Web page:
The five hijackers called themselves Chief (who was their leader), Burger, Doctor, Shankar and Bola. Chief positioned himself in the business class, obviously orchestrating the operation. The hijackers frisked the passengers systematically and blindfolde d them with the help of the headrest cloth kept on the seats.

Rakesh Tayal, 32, a hardware dealer from Delhi, and Sandeep Agarwal, 40, a software engineer from Ghaziabad, gave an account of the hijack drama.

They said:

"The flight IC 814 took off from Kathmandu after a two-hour delay. A quick security check was done without the mandatory physical check. One of the two X-ray machines, which screens baggage, was out of order. The plane had not been cleaned as it had just arrived from Delhi. The airport authorities allowed the plane to take off within half an hour of its arrival.

"After the plane flew over Lucknow, we were served lunch. When we began eating, the food was forcibly removed and the hijackers, wearing masks, announced that the plane was being hijacked. We could sense the plane take off and land several times but we h ad no idea where we were heading. The hijackers said: 'We are flying at a height of 30,000 metres. If we open even one grenade, your family will not even get your bones. So restrain yourself from doing anything'. "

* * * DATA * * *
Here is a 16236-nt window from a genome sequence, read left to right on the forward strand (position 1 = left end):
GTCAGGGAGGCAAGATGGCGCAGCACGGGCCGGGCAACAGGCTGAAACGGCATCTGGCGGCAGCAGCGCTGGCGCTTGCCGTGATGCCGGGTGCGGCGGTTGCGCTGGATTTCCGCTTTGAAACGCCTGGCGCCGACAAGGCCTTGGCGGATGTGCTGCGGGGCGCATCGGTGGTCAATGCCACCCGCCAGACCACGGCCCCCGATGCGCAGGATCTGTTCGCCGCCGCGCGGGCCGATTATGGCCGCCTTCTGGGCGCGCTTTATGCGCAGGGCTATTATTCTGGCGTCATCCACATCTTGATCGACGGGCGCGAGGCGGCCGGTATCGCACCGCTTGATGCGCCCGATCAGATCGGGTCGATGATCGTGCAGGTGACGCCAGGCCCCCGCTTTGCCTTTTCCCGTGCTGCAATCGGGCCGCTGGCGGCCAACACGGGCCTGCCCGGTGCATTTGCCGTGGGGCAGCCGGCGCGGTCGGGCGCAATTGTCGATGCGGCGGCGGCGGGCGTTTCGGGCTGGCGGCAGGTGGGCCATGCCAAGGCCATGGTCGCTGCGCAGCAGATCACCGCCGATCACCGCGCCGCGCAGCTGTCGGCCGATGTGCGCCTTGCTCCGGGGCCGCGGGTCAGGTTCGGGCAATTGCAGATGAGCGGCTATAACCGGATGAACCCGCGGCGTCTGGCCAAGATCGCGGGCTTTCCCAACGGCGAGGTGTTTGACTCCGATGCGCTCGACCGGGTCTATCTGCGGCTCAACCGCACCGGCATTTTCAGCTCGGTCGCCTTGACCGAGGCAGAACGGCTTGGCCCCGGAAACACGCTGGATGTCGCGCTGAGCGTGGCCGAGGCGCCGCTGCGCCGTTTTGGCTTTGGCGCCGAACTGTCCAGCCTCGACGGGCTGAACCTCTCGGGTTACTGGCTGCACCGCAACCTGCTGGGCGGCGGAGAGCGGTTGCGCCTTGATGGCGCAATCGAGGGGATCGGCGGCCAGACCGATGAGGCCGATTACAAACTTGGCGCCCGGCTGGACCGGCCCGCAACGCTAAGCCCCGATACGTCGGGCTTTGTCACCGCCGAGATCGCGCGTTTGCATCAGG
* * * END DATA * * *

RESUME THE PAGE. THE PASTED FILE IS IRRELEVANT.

At Amritsar, the passengers were told that refuelling facility had been refused. The hijackers grabbed five passengers sitting in the front seats and tied their hands behind. And then they attacked Rupin Katyal and another person. The passengers thought that the hijackers would open fire... The hijackers had removed the pins from the bombs and pulled out two revolvers. But suddenly the plane took off, and again landed. The pilot was warned that if he did not take off within 30 seconds they would kill th e hostages.

Rupin Katyal, who was killed by the hijackers, and his wife Rachna at their marriage reception.-

"We did not know that we were in Dubai. Some passengers were released. After half an hour, we again landed at some place. Then, again we flew for some time."

At Kandahar the hijackers began to lecture them on the tenets of Islam.

On December 26, "the hijackers began a propaganda against the Indian Government saying that our relatives in India were ill-treated and harassed."

On December 27, the blindfolds were removed but the hijackers insisted that "we raise our hands if we wanted to use the toilet. For the first time, they allowed two passengers to go to toilet at the same time... 'Burger' said some foreign delegations hav e come except the Indian side.

"Burger said that the Indian Government refused to take the passengers back. They threatened to kill us. 'Doctor' talked about the Kashmir problem, saying that India exploited Kashmir. The pilot wanted time to talk to the Indian Government. The hijackers granted the request, but the pilot could not establish contact.

"On December 28, food and water arrived after noon. There was no vegetarian food but the air hostesses used their common sense to separate oranges and chocolates from the non-vegetarian fare and give them to vegetarian passengers.